Newzoo expects the console segment to grow if publishers continue to improve in-game spending options while retaining the upfront price. Furthermore, the console segment will fully embrace live streaming and esports by 2021, further driving player engagement. Newzoo forecasts the console segment to grow to $39 billion in 2021 with a CAGR of 4.1 percent.
The Japanese gaming market will still be the third-largest in the world in 2018 (behind the United States and China), growing 15.1 percent year on year to $19.2 billion. Due to the continued success of mobile gaming companies in Japan, Newzoo increased its estimate for Japan’s mobile games market for the second time in a year.
This means Japan’s mobile games market is now nearly the same size as North America’s with roughly one-third of the number of gamers. In fact, Japanese gamers spend the most out of any country, particularly for mobile games. The average spend per payer in Japan is 1.5 times higher than in North America and more than 2.5 times higher than in Western Europe.
China alone will account for more than one-quarter of all global game revenues, reaching $37.9 billion this year. It will remain the number one gaming market by revenues and by number of players. Mobile is the dominant force and will generate 61 percent of revenues in 2018, growing to 70 percent of the market by 2021.
In total, the Asia-Pacific territories will generate $71.4 billion — or 52 percent of total global game revenues. This represents a 17 percent year-on-year increase, nearly all of which is attributable to mobile; the segment will grow $9.7 billion year on year to $44.7 billion in 2018.
The Asia-Pacific territories are a primary driver of continued growth for the global games industry, as the number of smartphone users in emerging markets, such as India and Southeast Asia, grows exponentially and, at the same time, the willingness to spend on mobile games grows in more established markets like China and Japan.
North America is the second-largest region, with estimated revenues of $32.7 billion in 2018, a year-on-year increase of 10 percent. Most of this growth will come from smartphone gaming and, to a lesser extent, console gaming.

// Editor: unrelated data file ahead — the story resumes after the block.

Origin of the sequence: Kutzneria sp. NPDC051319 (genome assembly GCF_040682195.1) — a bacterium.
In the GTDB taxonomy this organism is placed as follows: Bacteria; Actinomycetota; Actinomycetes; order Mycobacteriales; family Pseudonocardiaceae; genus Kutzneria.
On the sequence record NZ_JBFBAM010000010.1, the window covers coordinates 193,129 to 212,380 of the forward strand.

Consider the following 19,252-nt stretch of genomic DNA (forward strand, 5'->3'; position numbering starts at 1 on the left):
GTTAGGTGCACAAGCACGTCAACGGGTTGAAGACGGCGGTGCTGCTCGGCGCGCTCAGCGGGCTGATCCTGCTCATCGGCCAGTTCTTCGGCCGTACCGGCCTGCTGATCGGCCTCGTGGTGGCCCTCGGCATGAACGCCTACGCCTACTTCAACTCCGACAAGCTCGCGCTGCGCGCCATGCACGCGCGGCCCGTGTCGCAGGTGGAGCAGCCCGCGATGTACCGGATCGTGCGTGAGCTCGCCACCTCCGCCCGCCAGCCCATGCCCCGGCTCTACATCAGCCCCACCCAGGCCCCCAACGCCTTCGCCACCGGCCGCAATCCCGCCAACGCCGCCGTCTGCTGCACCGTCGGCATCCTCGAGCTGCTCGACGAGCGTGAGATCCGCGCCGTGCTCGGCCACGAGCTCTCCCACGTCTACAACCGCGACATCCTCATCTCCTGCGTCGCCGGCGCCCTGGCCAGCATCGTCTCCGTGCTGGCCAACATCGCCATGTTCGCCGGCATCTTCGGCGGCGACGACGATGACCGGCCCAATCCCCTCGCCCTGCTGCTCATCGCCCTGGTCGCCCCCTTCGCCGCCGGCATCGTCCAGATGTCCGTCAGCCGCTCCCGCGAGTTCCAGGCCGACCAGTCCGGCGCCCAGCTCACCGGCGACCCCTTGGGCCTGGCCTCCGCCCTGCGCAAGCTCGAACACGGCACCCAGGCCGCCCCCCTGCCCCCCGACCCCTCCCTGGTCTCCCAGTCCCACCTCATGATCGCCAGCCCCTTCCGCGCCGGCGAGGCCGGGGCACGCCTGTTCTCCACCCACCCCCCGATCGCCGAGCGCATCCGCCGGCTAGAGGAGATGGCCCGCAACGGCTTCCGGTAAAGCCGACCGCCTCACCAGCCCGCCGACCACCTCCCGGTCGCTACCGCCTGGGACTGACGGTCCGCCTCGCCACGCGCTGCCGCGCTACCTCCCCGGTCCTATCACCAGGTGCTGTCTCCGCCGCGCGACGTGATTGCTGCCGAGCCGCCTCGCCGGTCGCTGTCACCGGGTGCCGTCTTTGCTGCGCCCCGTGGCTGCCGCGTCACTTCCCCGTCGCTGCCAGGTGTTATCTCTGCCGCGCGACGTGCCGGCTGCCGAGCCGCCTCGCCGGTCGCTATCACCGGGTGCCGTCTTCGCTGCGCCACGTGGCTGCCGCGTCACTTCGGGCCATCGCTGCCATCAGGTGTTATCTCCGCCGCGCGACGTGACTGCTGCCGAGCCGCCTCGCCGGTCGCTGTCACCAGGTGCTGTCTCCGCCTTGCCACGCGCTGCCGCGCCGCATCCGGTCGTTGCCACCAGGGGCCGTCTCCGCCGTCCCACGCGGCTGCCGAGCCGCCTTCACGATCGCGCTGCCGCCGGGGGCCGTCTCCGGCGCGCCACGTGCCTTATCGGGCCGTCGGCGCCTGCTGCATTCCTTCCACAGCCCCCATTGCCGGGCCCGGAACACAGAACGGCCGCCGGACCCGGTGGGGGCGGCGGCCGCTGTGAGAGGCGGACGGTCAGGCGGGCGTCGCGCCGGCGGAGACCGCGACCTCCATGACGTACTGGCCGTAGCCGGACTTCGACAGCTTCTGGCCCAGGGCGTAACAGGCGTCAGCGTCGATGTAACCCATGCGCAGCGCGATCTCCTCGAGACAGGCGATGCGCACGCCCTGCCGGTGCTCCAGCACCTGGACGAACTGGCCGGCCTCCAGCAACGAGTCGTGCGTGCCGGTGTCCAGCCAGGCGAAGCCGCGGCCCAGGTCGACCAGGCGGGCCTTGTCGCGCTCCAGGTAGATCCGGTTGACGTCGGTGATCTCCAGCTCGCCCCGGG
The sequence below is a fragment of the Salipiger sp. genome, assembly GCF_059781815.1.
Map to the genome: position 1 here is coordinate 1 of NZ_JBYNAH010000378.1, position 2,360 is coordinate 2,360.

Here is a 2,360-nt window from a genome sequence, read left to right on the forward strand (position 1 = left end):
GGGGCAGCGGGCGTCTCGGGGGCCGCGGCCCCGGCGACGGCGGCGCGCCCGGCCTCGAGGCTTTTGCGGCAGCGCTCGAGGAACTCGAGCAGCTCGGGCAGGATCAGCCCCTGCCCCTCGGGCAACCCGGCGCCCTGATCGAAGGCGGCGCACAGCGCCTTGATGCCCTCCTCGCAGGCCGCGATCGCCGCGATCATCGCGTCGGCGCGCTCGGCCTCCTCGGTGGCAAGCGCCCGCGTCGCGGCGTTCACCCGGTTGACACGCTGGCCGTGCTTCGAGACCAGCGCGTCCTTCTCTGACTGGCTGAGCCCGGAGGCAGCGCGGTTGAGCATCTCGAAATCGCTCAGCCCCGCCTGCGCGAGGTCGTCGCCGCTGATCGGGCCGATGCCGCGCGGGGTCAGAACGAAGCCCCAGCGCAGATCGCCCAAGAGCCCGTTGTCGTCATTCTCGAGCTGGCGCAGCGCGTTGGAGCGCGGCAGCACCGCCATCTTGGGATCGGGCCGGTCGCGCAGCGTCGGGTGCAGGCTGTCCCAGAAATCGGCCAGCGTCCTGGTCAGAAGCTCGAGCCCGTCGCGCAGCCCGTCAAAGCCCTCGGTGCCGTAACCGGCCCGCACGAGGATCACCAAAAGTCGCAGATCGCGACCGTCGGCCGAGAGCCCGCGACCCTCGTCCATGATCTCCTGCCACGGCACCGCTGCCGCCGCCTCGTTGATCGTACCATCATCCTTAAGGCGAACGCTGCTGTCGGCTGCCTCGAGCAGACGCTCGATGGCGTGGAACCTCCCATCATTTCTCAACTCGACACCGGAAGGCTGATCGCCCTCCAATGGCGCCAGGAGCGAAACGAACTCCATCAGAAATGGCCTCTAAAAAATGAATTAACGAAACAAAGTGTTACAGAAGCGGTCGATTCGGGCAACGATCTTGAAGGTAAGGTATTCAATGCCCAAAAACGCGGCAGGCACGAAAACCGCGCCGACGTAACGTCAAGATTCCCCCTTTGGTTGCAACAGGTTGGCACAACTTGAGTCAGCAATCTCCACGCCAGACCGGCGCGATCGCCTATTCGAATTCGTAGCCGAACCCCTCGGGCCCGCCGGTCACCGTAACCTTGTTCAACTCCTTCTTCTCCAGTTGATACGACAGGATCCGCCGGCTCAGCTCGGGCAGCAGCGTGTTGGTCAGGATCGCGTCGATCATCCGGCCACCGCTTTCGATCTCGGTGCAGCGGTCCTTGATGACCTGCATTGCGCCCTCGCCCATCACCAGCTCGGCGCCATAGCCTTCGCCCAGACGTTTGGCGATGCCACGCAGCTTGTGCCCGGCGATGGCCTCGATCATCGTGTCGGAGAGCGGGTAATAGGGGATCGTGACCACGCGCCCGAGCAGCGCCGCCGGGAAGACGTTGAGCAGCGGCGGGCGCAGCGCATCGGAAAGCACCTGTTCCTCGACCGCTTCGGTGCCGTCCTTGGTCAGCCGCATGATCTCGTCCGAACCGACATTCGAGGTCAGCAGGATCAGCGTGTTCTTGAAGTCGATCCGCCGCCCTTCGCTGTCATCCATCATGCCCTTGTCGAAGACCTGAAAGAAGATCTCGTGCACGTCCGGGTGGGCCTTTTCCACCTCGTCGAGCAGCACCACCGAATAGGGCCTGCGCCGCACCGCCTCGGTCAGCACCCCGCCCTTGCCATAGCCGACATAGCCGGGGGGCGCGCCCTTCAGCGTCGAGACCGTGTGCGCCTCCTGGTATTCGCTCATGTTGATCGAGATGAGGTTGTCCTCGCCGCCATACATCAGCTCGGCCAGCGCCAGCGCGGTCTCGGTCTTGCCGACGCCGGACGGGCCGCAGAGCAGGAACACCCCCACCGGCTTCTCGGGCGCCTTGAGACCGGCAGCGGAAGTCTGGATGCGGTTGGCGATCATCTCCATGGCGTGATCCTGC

Newzoo sees the same trends in Europe, the Middle East, and Africa — which, as a combined region, is expected to reach $28.7 billion in 2018. In European countries, mobile gamers are less willing to spend than Americans, with the average spend per payer in North America 1.6 times as high as in Europe. This is offset, however, by the steadily growing smartphone population in the Middle East and Africa. Latin American game revenues will grow to $5 billion this year.
GamesBeatGamesBeat's creed when covering the game industry is "where passion meets business." What does this mean? We want to tell you how the news matters to you -- not just as a decision-maker at a game studio, but also as a fan of games. Whether you read our articles, listen to our podcasts, or watch our videos, GamesBeat will help you learn about the industry and enjoy engaging with it. How will you do that? Membership includes access to:
- Newsletters, such as DeanBeat
- The wonderful, educational, and fun speakers at our events
- Networking opportunities
- Special members-only interviews, chats, and "open office" events with GamesBeat staff
- Chatting with community members, GamesBeat staff, and other guests in our Discord
- And maybe even a fun prize or two
- Introductions to like-minded parties